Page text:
Understanding and using the Keyword Clustering Machine at IFOM

What is the input data and what does this program do ?



The input of this tool is a list of sequence identifiers (Accession Numbers will go perfectly but also Affymetrix probeset identifiers etc.) followed by a list of tab-separated keywords, which will give a description of the putative/known sequence function (see the picture above). Please note that we have an upper limit of 500 Kbytes for uploading or sending data to this service - this roughly corresponds to 5000 annotated sequences.
You can easily get this kind of tables from the output of the EST Annotation Machine at IFOM, starting from a plain list of Accession Numbers. Otherwise you can extract it from your preferred Excel file, etc. This software can only cluster keywords originally extracted from PIR and Swissprot sequence databases.
The Keyword Clustering Machine will try and identify the Sequence Identifiers which share the largest number of common keywords and put them together in a representation (hierarchical tree) which is familiar to biologist from a long time. Sequences which share the largest number of keywords will be in the same node, followed by sequences which share a lower number of common keywords and so on, up to the root node which will probably link completely unrelated sequences. Please note that sequences that are not annotated with any keyword are discarded from the output.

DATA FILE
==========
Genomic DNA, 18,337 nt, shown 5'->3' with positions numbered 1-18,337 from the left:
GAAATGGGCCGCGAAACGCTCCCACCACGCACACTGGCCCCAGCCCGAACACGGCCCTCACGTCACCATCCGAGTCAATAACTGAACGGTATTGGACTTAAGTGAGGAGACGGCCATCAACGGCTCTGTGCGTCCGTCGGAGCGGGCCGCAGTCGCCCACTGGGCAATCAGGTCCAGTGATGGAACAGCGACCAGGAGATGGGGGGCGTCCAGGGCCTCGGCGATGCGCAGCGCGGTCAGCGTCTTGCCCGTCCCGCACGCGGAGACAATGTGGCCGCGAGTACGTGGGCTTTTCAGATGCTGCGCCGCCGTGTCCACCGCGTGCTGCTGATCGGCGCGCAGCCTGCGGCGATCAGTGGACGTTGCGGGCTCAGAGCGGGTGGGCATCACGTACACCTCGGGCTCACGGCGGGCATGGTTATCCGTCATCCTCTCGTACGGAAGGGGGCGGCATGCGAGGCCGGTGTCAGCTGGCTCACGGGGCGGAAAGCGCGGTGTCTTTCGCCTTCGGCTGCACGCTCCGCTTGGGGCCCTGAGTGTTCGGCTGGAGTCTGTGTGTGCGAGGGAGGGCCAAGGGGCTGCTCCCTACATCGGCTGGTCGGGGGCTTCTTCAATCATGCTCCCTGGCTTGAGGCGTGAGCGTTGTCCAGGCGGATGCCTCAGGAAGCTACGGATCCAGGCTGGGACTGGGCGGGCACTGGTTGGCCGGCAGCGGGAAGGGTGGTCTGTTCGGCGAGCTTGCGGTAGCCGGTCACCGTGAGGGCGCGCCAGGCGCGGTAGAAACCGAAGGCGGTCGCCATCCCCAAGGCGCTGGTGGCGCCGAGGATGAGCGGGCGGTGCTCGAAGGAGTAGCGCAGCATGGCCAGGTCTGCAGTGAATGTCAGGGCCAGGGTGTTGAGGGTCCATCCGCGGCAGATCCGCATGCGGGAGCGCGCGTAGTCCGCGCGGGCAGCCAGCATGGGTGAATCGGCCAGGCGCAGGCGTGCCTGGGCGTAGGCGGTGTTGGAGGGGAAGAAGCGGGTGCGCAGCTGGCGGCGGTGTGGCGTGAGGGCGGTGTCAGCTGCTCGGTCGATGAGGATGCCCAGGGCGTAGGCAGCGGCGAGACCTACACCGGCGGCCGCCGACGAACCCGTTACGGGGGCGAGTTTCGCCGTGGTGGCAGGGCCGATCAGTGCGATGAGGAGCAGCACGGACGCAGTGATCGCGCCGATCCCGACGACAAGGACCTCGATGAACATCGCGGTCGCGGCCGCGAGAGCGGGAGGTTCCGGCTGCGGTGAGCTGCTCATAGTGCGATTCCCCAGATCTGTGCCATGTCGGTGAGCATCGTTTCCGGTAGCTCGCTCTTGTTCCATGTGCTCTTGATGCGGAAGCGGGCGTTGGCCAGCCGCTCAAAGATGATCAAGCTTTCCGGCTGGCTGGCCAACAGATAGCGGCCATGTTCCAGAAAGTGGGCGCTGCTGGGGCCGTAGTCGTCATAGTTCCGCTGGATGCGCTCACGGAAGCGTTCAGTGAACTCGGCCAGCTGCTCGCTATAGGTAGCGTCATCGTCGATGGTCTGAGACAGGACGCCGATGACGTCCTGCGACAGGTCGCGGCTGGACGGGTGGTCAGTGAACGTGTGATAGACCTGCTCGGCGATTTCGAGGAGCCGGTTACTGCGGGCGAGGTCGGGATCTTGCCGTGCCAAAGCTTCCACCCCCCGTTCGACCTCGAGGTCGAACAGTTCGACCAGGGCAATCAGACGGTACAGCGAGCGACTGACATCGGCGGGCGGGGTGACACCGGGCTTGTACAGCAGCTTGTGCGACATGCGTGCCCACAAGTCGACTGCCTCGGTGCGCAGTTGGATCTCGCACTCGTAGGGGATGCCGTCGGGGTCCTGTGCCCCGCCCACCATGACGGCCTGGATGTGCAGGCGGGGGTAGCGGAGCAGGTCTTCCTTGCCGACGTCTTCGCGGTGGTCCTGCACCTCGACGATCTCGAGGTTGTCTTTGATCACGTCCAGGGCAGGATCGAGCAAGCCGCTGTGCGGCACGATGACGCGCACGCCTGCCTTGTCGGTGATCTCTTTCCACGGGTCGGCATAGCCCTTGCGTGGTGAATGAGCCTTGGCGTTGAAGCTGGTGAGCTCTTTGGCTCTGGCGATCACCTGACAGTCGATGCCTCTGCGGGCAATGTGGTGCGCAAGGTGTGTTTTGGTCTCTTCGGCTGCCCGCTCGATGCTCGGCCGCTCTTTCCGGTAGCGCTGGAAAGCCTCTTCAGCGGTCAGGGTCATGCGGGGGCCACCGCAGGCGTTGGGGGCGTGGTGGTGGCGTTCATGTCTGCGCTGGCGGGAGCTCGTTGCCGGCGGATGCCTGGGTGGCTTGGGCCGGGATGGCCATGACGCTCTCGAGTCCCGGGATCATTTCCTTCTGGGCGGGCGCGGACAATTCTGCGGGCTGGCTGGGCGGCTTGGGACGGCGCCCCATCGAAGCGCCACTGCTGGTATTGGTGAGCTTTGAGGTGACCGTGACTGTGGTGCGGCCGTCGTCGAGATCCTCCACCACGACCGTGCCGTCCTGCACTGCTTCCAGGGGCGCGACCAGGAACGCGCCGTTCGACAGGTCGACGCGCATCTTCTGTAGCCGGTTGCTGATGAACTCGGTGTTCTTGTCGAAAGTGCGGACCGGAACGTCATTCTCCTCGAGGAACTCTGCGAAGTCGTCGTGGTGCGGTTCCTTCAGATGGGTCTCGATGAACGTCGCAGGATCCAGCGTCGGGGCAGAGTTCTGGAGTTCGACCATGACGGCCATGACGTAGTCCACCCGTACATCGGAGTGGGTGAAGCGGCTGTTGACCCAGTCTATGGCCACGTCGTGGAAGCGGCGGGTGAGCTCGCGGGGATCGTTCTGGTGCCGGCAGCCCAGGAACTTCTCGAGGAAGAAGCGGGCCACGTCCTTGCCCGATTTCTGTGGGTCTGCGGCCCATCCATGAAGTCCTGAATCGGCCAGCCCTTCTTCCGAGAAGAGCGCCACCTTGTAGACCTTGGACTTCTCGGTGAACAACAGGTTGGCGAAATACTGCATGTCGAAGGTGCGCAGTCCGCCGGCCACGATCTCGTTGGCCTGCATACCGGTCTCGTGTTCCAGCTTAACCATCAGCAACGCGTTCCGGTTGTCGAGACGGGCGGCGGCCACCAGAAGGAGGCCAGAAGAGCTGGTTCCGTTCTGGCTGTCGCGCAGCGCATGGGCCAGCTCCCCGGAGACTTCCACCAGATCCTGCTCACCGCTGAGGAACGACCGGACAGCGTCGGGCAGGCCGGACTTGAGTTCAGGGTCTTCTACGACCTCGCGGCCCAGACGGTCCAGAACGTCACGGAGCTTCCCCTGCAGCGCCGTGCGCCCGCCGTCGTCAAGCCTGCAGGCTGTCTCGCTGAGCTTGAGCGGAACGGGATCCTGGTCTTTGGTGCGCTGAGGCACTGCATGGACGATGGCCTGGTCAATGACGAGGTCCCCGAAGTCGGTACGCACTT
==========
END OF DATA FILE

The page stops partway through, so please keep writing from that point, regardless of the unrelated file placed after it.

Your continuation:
How do I interpret the output ?
The output is a hierarchical tree - every leaf is a Sequence Identifier, followed by the list of keywords, which belong to that Accession Number. You can also obtain the same output with a number associated to each keyword, representing the keyword frequency in the source database. The non-redundant source keyword set is composed of around 1500 keywords, obtained by merging the content of PIR and Swissprot sequence "Keyword" field. You can also ask for the Phylip output format, in order to use your preferred tree visualization tool. The output can be sent as a link to a web-based repository at IFOM ( this will be erased after ten days), as a PC or Mac email attachment or directly in the body of the email message.



If you compare the keywords, which belong to Sequence Identifiers found on the same nodes in the tree, you will be able to identify easily the common keywords and will get a clue on the possible common function of these sequences. You could also compare these "keyword profiles" with gene expression profiles and see whether they will overlap up to a certain extent. You can in fact think that functionally related genes will have the same expression dynamic and regulation. In effect, this tool is born as an aid to functional interpretation of microarray data.

But how much can I rely on this representation ?
It really depends on the keywords you associate to every sequence, i.e. on your starting vocabulary. If you use as a source of input the EST Annotation Machine at IFOM, the keywords will be extracted from protein sequences, which are annotated as similar to the query cDNA sequence. In this particular case function is associated via sequence similarity. If you use a different system to generate your association between sequence identifiers and keywords this will affect the output. Remember that for the moment you can only use Swissprot and PIR keywords as input.

Who are the people involved ?
The list is growing and we will add many more features and people! However, as of March 2002, this is the developing team:

The Distance calculation (CALCDIST) and tree building (QCLUST) programs were originally written by by John Brzustowski
The clustering program incorporates a translation of Fionn Murtagh's O(n^2) clustering code from his R/Splus multiv package